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December 07, 2017 | Posted in:

3 Tax Breaks for Small Businesses You Might Not Have Thought Of

Alloy Silverstein’s Tax Tip of the Week

Some tax planning moves for small businesses are more common, like acquiring property that qualifies for the generous Section 179 expensing allowance. But other strategies may fly under the radar.

 

Here are three little-known ways for small business owners to save:

 

1) Building improvements

Generally, amounts paid to improve tangible property must be capitalized and depreciated over time, but recent regulations provide a unique tax break. Under a safe harbor election, a qualified small business may deduct certain building costs above the maximum Section 179 allowance. The election is limited to $2,500 per invoice or item or $5,000 if you have an applicable financial statement (AFA) audited by a CPA. The IRS also looks favorably on business building improvements that improve energy efficiency.

 

2) Employee bonuses

Normally, employee bonuses are deducted in the year they are paid. However, for an accrual-basis company, bonuses are currently deductible if fixed by year-end and paid within 2.5 months of the close of the tax year. Thus, your small business may deduct year-end bonuses on its 2017 return if they are paid by March 15, 2018 (other than bonuses paid to majority shareholders of a C corporation, certain owners of an S corporation or a personal service corporation). Bonuses can be a strategic tool in your end-of-year tax planning, so make sure you are in touch with your CPA.

 

3) Start-up expenses

The tax law allows a small-business owner to claim a first-year deduction of up to $5,000 for qualified start-up costs. Any remainder must be deducted over 180 months. However, the $5,000 write-off is phased out on a dollar-for-dollar basis for start-up costs exceeding $50,000.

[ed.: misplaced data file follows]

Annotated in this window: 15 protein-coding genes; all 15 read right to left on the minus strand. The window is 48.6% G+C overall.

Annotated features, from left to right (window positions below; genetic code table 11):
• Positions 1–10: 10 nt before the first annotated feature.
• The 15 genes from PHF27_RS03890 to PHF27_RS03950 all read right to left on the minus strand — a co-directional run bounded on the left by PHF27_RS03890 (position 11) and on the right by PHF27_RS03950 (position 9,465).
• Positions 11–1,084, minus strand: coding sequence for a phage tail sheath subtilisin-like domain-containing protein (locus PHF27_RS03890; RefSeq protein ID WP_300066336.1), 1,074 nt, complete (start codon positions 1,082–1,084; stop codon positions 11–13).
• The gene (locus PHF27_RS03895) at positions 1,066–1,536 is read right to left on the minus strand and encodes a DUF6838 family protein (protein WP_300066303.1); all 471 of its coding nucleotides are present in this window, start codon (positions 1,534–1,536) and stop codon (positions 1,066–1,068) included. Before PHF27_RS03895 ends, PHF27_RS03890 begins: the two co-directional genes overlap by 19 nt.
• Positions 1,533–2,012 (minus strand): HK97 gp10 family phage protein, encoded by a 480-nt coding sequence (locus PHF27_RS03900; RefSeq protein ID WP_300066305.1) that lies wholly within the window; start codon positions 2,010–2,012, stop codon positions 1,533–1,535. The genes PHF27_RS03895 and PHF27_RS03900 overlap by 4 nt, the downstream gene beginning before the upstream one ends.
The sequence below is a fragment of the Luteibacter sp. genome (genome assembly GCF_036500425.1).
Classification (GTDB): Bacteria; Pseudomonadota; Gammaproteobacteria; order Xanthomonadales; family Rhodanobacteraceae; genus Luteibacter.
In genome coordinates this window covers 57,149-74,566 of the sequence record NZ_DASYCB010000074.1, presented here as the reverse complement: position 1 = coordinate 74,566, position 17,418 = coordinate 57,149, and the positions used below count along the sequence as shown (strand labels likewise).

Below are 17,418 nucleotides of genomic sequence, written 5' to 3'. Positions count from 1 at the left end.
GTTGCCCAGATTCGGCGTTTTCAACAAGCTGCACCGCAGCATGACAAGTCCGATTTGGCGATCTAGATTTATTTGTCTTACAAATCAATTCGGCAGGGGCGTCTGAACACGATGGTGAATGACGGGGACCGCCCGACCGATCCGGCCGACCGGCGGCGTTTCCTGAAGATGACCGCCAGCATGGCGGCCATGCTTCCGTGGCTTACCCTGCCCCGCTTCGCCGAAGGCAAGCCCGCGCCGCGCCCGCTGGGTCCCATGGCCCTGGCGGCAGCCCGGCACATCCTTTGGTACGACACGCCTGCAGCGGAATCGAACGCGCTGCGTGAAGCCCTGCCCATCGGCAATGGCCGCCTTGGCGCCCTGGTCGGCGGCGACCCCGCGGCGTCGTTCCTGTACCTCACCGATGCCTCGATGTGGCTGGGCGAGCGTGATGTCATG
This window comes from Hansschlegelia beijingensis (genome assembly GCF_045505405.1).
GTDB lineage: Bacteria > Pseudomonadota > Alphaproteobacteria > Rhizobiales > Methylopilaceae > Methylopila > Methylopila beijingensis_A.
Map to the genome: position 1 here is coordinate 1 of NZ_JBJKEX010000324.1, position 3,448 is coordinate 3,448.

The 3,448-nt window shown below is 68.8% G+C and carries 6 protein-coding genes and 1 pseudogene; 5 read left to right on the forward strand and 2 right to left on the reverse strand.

Typical start-up expenses include:

  • An analysis of potential markets, products, logistics, and costs
  • Advertisements for the opening of the business
  • Wages paid to train employees
  • Travel for securing prospective distributors, suppliers, customers or clients
  • Fees paid to outside consultants for professional services

Expenses not applicable include taxes, interest, assets, and research costs.

There is one catch: You must be open for business before the end of the year if you want to claim this for 2017. So make sure that the public has access to your goods or services before January 1st. Since startups often experience a loss in their first few years, an accounting partner to your startup can help you decide if taking advantage of the $5,000 deduction or amortizing qualified costs over the 180 months is more beneficial for your situation.

 

Contact your Alloy Silverstein accountant and advisor and we can help you determine what types of small business tax breaks might be applicable to your specific situation.

© MC 2017 | “Tax Tips” are published weekly to provide current tax information, tax-cutting suggestions, and tax reminders. The tax information contained in this site is of a general nature and should not be acted upon in your specific situation without further details and/or professional assistance.

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